I don’t believe I live in a country where Muslims are seen as ordinary human beings. It’s nearly impossible for the media to have a serious discussion of Islam in America; when they try, they’re seen as “sympathizers.” Journalists with bigoted views toward Muslims are allowed to say whatever they want with impunity; just look at Bill O’Reilly, Marty Peretz, the cast of Fox News. And it’s only gotten worse since this summer, when the media machine lost its mind and decided that Pamela Geller was a reliable source, thereby catapulting the otherwise fairly-unknown “issue” of Park51 into the mainstream.
That’s why I was fairly surprised when, last night, NPR fired commentator Juan Williams, for bigoted anti-Muslim remarks made during an appearance on Fox News. Before delving into a discussion of whether or not NPR’s decision was justified, let’s examine what Williams said:
I mean, look, Bill, I’m not a bigot. You know the kind of books I’ve written about the civil rights movement in this country. But when I get on a plane, I got to tell you, if I see people who are in Muslim garb and I think, you know, they are identifying themselves first and foremost as Muslims, I get worried. I get nervous.
The first question is whether or not Williams’s comments were bigoted. I would argue that yes, they were. Surprisingly, I agree with Andrew Sullivan’s assessment:
What percentage of traditionally garbed Muslims — I assume wearing a covered veil or some other indicator and being of darker skin — have committed acts of terror? . . . The literal defense of anti-Muslim bigotry on Fox is becoming endemic. It’s disgusting.
What Williams has done is equate religiosity with terrorism which, as Sullivan describes, is the very definition of bigotry. As Glenn Greenwald points out, Williams’s comments were “suffused with falsehoods, not facts.” Every single Muslim who has thus far committed an act of terror on an airplane was wearing Western clothing, not “Muslim garb.” And wearing traditional clothing does not necessarily imply putting one’s religion before other identifiers – hijab, for example, is (though there’s certainly plenty of debate around this point) prescribed by Islam, therefore, it seeks to reason that anyone wearing it is simply fulfilling their religious duty. A Muslim woman wearing hijab is just as normal as a Jew refusing pork: a part of the religion, not the be-all, end-all. Not the foremost identifier.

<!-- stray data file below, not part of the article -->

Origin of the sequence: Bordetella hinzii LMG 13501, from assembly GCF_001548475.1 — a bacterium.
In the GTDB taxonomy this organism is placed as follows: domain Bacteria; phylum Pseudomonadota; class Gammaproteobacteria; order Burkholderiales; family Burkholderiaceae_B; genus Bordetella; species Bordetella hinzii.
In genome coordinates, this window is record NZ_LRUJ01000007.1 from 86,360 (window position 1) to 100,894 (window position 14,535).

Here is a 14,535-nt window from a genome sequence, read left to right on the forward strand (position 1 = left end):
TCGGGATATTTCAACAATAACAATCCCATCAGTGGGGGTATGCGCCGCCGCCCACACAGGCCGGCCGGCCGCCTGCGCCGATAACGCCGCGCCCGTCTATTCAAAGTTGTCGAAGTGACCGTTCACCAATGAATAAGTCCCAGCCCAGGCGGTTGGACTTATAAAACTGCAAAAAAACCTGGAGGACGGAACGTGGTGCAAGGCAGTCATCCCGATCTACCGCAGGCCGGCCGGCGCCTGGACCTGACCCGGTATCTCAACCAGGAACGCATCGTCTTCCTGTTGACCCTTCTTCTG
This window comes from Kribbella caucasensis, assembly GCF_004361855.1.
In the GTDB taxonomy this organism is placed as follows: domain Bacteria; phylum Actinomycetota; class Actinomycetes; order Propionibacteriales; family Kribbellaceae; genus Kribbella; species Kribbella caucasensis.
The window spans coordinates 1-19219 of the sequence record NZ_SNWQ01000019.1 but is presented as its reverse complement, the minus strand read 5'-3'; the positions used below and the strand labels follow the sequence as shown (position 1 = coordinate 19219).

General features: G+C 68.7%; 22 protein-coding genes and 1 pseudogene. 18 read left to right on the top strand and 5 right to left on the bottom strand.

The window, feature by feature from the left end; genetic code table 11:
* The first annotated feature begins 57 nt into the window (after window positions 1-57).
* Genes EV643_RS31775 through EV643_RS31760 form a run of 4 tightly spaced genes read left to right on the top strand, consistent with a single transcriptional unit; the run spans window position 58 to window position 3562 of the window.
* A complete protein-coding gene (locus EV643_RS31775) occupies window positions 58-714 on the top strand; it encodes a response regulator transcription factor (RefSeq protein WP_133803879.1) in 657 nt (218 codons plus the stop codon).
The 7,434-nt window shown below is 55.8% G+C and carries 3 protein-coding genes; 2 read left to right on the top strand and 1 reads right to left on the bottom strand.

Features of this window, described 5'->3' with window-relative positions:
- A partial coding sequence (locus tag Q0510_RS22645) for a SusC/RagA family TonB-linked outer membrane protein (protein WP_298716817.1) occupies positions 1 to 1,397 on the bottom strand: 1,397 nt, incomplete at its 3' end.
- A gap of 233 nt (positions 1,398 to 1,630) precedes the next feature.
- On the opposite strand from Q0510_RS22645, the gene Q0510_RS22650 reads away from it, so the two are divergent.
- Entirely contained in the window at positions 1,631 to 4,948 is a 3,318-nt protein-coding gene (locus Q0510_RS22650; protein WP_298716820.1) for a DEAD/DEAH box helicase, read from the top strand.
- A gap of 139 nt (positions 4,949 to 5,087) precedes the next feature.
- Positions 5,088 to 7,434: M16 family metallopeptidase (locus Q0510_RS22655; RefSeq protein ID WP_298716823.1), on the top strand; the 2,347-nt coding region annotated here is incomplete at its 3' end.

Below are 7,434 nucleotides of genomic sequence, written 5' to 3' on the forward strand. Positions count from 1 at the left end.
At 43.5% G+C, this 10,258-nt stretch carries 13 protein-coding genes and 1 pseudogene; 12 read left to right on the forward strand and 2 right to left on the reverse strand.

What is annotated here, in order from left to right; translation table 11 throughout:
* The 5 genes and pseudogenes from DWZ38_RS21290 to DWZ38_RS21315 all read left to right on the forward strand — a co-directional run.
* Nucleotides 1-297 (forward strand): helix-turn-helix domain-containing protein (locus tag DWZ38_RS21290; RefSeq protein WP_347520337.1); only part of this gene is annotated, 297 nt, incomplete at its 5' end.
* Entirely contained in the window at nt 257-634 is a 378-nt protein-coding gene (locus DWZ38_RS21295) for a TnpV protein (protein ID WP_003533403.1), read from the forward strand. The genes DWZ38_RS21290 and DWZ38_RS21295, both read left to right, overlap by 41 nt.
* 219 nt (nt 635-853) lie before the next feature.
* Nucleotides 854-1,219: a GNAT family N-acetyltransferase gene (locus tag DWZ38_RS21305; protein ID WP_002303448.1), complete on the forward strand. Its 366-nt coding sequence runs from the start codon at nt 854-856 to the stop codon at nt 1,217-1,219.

To those defending Williams’s comments, I also wonder where they draw the line. One person argued to me that this was “different from racism,” because “Muslims choose their religion.” I would beg to differ; the racialization of Muslims is an important concept to understand. It’s why Arab Christians and Sikhs suffer the same treatment in airports as Muslims. You can’t simply justify that by calling it “fear.”
I also have to wonder what would have been the reaction if a commentator had said they fear for their children in the presence of priests, or that they move to the other side of the street when they encounter a black man.
But in the end, was NPR still right to fire Williams, based on that single incident? Greenwald hits the nail on the head:
I’m not someone who believes that journalists should lose their jobs over controversial remarks, especially isolated, one-time comments. But if that’s going to be the prevailing standard, then I want to see it applied equally.
Over the course of the past year, we’ve witnessed the firings of Helen Thomas, Octavia Nasr, and Shirley Sherrod, all of whom were fired for sharing their personal beliefs, however controversial. More recently, Rick Sanchez was fired from CNN for “criticizing his employer,” because of a suggestion that CNN was run by Jews (oddly enough, NPR called it a result of bullying).
The firing of Juan Williams is, in the broader context, justified. Fundamentally, however, should any of these people been fired? A few people, such as journalism professor Jeff Jarvis, have suggested that it would be better to talk it out:
I think that’s a question worth asking: Would it have been better to have an honest discussion of the origins of Israel than firing the White House’s oldest correspondent? Would it have been better to talk about why some people have respect for Mohammed Hussein Fadlallah? Would it have been better to have a real conversation about whether or not Jews today are a persecuted minority?
Frankly, I would answer yes to every one of these questions. Fundamentally, I don’t believe that firing Thomas, Nasr, or Sanchez was the right move (nor Sherrod, of course, but let’s stick to journalists for the purpose of this discussion). It most certainly would have been better to hold honest discussions on tricky subjects, but every time, for fear of offense, there has been refusal to do so.
At the same time, I don’t believe for a second that we can have a productive conversation about the American fear of Muslims in this country, let alone one lead by anyone at Fox News. Judging by Williams’s comments, I don’t believe he’s ever spent much time with Muslims, and I’m positive that O’Reilly hasn’t. Even the more sensible of American television commentators, Christiane Amanpour and Diane Sawyer, have been criticized heavily for their recent framing of discussions about Islam in America from both sides of the line. Many people saw Amanpour’s framing of the question (“should Americans fear Islam?”) as feeding into the hands of the Right, while those on the Right saw her handling of the debate as biased in favor of Muslims.
So where do we go from here? How can we have a reasonable discussion about Islam and Muslims in America when so many Americans are unwilling to admit that Islamophobia is not so different from racism? More importantly, how can we foster better understanding when so many Americans are unwilling to open their minds?